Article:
DH: You've mentioned a couple influences. Barthelme, Wallace, Kunin. Any others that have had a particular impact on you?
BS: A lot of the usual suspects. By which I mean, the authors people tend to identify as influences of mine are people I self-consciously consider influences. Nicholson Baker, Philip Roth, Thomas Bernhard, W.G Sebald. I usually have them in mind when I'm trying to craft sentences.
DH: Charles D'Ambrosio compares the book to those of Walker Percy. Was he ever a conscious influence of yours?
BS: I did read The Moviegoer growing up, and I liked it a lot. It's one of the crown jewels of Louisiana literature, alongside Confederacy of Dunces. But I haven't read it recently, and it wasn't something that was in my mind when I was drafting the novel. I was surprised and pleased by D'Ambrosio's comparison, but the influence had to have been subconscious on my part.
DH: What's your favorite thing that you yourself have written?
DH: Yes. To make you choose.
BS: Well, I guess there are two axes of satisfaction here. First there are the projects that were the hardest to write and the hardest to get right, and that caused me the most agony and self-hatred and bloodshed, but that I still managed to finish and be proud of. My favorite in this category would either have to be the novel itself or this short story called "House-Sitting," which I wrote while I was at the Workshop.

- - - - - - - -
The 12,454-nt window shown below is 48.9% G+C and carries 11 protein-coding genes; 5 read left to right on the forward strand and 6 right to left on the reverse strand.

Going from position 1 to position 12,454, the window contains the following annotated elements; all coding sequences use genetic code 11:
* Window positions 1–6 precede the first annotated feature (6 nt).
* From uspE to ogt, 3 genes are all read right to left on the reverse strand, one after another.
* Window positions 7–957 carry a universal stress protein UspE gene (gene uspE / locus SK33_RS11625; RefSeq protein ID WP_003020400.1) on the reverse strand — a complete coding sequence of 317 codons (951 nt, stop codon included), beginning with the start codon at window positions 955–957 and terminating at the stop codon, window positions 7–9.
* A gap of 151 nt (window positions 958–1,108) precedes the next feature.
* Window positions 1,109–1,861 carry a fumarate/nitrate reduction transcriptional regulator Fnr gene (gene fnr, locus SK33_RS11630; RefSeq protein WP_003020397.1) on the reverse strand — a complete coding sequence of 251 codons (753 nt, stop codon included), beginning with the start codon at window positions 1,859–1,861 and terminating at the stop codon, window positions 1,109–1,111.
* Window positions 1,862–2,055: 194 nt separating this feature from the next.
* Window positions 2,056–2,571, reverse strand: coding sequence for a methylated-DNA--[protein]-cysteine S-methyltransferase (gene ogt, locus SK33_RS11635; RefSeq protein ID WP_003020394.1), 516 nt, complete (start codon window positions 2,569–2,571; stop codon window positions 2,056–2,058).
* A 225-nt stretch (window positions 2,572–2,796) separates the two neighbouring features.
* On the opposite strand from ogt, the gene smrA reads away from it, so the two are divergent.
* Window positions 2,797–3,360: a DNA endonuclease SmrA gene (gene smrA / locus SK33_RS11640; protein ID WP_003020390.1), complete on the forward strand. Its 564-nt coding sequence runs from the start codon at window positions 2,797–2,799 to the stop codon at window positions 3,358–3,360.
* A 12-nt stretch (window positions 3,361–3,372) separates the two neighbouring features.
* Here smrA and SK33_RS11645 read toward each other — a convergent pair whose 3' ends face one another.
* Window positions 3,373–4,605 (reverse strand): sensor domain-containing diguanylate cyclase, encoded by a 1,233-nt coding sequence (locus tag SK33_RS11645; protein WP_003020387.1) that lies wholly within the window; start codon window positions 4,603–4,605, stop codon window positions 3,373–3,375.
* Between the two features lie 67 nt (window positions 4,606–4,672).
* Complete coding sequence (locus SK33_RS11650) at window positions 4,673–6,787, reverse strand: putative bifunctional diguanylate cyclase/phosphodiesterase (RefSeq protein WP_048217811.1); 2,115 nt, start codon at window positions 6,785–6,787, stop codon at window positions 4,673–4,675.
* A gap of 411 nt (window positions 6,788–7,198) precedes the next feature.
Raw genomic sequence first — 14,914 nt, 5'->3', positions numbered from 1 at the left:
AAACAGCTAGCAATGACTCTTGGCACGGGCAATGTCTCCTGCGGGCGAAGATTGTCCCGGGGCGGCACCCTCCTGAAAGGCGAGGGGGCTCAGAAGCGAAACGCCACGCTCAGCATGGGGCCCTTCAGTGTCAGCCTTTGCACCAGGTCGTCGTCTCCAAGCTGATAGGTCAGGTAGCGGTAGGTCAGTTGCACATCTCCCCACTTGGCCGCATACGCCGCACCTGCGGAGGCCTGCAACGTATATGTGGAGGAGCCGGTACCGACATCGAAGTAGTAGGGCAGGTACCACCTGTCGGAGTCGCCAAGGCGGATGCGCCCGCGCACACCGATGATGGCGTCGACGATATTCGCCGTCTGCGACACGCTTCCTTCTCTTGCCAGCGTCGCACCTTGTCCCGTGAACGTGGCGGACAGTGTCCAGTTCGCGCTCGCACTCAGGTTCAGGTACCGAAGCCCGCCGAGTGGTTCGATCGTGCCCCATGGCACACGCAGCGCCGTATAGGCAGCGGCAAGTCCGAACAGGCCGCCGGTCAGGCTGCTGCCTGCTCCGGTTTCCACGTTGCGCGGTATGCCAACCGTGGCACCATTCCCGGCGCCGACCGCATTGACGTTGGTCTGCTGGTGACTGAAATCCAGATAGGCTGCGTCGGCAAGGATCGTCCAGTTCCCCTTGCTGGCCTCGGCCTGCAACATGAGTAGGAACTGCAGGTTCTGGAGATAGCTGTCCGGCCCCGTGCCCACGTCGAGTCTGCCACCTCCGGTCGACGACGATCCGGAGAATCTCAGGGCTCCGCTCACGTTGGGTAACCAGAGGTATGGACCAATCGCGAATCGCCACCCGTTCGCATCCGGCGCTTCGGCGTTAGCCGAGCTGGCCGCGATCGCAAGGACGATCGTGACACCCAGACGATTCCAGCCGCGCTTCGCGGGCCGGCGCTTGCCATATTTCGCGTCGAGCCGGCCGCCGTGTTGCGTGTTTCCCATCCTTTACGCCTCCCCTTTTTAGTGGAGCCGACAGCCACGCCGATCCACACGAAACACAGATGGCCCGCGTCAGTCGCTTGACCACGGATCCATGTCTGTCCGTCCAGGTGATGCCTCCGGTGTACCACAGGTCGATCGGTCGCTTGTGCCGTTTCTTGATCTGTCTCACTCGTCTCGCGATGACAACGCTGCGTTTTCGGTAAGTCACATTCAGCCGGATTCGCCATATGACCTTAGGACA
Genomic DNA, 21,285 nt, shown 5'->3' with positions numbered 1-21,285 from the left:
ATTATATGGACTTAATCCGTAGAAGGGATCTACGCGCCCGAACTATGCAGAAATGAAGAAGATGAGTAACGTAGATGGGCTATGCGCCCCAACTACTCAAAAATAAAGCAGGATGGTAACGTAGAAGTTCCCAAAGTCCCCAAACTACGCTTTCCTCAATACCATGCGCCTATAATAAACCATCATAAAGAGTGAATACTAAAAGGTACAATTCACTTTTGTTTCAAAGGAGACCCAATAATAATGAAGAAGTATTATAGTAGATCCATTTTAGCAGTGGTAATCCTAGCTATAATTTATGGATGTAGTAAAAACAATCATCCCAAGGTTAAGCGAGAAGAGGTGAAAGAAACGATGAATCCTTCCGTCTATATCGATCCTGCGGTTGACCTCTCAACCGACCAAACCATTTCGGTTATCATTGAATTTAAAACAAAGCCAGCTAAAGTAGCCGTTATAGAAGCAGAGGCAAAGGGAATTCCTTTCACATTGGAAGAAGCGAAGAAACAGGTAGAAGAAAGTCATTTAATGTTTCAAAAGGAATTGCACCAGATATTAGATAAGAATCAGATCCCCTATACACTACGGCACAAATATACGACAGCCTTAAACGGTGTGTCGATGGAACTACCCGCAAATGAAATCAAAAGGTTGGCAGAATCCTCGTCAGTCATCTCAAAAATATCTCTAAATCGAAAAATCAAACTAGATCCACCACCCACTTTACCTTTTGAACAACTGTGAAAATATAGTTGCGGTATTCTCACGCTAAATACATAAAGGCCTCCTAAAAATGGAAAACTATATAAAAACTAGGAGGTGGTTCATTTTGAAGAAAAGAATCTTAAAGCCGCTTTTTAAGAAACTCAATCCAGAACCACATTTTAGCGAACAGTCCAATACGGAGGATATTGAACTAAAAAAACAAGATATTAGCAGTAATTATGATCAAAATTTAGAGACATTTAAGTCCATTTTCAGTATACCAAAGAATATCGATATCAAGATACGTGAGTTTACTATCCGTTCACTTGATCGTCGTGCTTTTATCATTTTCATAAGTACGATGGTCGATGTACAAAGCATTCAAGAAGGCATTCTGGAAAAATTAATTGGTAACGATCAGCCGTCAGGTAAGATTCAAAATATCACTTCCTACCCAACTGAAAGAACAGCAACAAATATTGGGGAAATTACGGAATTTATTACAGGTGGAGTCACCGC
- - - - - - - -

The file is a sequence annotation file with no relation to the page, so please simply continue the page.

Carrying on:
DH: Is that what you do to force yourself to write, make jokes?
BS: Yeah. At some point I internalized this ethos of sitting at a desk and forcing myself to be at a laptop for a set number of hours in a workday. I'm suspicious of how productive this actually is, though, because I tend to just while away the hours writing a bunch of dumb jokes, then pat myself on the back for putting in a full day.
DH: I don't know. What did the doctor prescribe the mutant for constipation?
BS: Milk of Magneto.
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Since 2006, Iowa Writes has featured the work of Iowa-identified writers (whether they have Iowa roots or live here now) and work published by Iowa journals and publishers on The Daily Palette. Iowa Writes features poetry, fiction, or nonfiction twice a week on the Palette.
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Derek Heckman's interview with Bennet Simms, author of A Questionable Shape (Two Dollar Radio), originally appeared on The Iowa Review's blog.
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